Chest Pain in Children

Common Reasons for Chest Pain in Children and Teens

It's common for kids to complain of chest pain from time to time. But chest pain in children can be linked to cardiac-related issues. It's important to understand which chest pain symptoms mean it's time to take your child to a pediatric cardiologist. Pediatric cardiologists have specialized understanding of growing hearts.

Brandon Harden, MD, Pediatric Cardiologist at Children's Healthcare of Atlanta, explains symptoms of heart-related chest pain in kids and when it's time to see a pediatric cardiologist.

How common is cardiac-related chest pain?

Chest pain is a common complaint in children and teens. However, even if your child has a heart condition, chest pain is rarely cardiac related. “Although we see a lot of patients who come in with chest pain, 99% of the time it's not associated with the heart,” says Dr. Harden.

A study conducted by Children's in 2014 evaluated approximately 4,000 pediatric patients that came to the emergency department for chest pain. In these patients, less than half of one percent had chest pain that was related to a cardiac cause. However, even though the likelihood of a cardiac issue is low in these instances, it is still a good idea to take your child to a hospital if she is experiencing chest pain.

Why does my child feel chest pain?

In most cases, chest pain in children is caused by muscle- or bone-related pain. “Muscle spasms, cramps, growing pains, injury to the chest or even acid reflux can be the main causes of chest pain in children,” says Dr. Harden. Other common issues include lung problems, like asthma.

If your child passes out, feels dizzy, or has a fast or irregular heartbeat as a result of chest pain, these could be symptoms related to a cardiac condition.

How do pediatric cardiologists evaluate chest pain?

If you feel that your child's chest pain is caused by a cardiac-related problem, you will need to take her to a pediatric cardiologist. Children and teens are still growing and should always see a pediatric cardiologist at a pediatric-specific facility. These providers are trained to work on children's hearts using specially designed tools and techniques.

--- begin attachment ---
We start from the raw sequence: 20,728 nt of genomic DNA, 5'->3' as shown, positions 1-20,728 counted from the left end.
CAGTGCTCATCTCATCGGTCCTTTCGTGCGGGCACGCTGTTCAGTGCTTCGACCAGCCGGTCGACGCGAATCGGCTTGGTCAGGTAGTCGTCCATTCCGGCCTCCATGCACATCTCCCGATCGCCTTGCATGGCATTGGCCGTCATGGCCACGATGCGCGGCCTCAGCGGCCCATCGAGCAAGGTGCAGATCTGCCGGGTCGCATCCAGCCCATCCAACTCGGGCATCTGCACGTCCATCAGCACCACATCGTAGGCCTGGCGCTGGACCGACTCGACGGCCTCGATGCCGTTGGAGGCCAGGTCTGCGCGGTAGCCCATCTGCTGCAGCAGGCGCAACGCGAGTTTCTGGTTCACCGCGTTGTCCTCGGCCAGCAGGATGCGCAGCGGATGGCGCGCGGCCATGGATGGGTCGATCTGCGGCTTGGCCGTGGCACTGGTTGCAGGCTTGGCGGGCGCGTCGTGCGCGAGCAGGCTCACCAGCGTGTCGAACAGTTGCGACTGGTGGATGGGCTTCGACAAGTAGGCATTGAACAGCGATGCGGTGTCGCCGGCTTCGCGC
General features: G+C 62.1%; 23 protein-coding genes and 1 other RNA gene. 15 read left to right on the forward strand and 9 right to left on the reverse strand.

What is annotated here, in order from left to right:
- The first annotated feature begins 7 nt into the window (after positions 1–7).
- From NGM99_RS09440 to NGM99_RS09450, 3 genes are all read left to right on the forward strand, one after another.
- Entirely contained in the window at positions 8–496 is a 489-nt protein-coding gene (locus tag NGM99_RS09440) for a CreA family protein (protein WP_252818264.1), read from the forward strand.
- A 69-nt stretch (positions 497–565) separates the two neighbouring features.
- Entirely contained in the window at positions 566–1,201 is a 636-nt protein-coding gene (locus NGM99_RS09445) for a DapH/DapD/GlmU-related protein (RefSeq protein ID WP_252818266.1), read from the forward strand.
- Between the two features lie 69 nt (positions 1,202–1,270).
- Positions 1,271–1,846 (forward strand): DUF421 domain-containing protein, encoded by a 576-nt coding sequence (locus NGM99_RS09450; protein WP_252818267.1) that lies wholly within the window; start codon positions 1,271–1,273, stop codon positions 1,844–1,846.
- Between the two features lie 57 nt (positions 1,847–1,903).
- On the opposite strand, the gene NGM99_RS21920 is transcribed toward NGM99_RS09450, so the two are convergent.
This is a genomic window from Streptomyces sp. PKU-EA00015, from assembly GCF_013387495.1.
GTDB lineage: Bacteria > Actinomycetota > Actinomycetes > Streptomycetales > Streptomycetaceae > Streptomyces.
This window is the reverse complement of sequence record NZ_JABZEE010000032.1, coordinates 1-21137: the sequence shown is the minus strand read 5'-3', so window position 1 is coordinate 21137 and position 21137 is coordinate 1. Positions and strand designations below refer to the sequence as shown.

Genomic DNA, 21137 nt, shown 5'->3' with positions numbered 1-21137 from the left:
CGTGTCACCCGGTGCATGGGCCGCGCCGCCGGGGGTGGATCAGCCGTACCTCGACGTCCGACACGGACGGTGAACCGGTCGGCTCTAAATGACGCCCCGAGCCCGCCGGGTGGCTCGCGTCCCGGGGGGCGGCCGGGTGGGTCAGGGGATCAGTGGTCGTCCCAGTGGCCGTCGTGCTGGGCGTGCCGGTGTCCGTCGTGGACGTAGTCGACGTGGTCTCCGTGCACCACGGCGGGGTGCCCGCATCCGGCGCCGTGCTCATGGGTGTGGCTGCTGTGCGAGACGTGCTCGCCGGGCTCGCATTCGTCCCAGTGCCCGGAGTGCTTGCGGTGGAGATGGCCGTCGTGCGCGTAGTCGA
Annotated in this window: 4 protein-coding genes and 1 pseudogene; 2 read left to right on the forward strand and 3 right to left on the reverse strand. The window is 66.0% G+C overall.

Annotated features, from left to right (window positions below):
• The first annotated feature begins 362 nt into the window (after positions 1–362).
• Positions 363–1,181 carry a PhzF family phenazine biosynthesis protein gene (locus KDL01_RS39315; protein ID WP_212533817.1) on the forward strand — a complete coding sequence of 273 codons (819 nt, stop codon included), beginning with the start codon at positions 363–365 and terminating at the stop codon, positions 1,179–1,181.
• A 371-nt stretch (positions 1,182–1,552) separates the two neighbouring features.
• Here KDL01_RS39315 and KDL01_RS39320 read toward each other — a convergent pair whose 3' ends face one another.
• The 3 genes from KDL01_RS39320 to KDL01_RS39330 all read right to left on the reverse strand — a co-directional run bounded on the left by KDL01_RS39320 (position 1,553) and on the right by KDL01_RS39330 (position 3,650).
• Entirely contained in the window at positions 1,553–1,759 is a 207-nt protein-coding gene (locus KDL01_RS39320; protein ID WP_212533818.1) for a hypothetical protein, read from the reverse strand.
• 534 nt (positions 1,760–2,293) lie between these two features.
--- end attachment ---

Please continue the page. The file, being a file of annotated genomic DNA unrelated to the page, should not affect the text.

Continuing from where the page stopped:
When your child is being assessed, her vital signs (like blood pressure, temperature, heart rate) will be recorded and she'll be asked questions, so doctors better understand her pain, including:

  • Where is your pain?
  • How long have you been feeling this pain?
  • How often are you feeling this pain?
  • Can you rate your pain on a scale of 1-10?
  • Does a specific activity, like running, skipping or lifting weights bring on the pain?

Your child's answers to these questions, as well as your child's medical history, will help the cardiologist determine whether more testing is needed. If necessary, the doctor may recommend that your child have an:

  • Electrocardiogram
  • Echocardiogram
  • Exercise stress test

If your child is diagnosed with cardiac-related chest pain, the cardiologist will work with you and your child on next steps depending on your child's individual test results.

Validate your child's pain

“Even if your child’s chest pain is not coming from their heart, it's important to realize that the pain is real and not made up. Reassuring your child that the pain is not heart related will often eliminate any anxiety surrounding the episodes. If you have new concerns about your child’s pain after an evaluation with a cardiologist, consult your pediatrician,” says Dr. Harden.

“Although we see a lot of patients who come in with chest pain, 99% of the time it’s not associated with the heart.”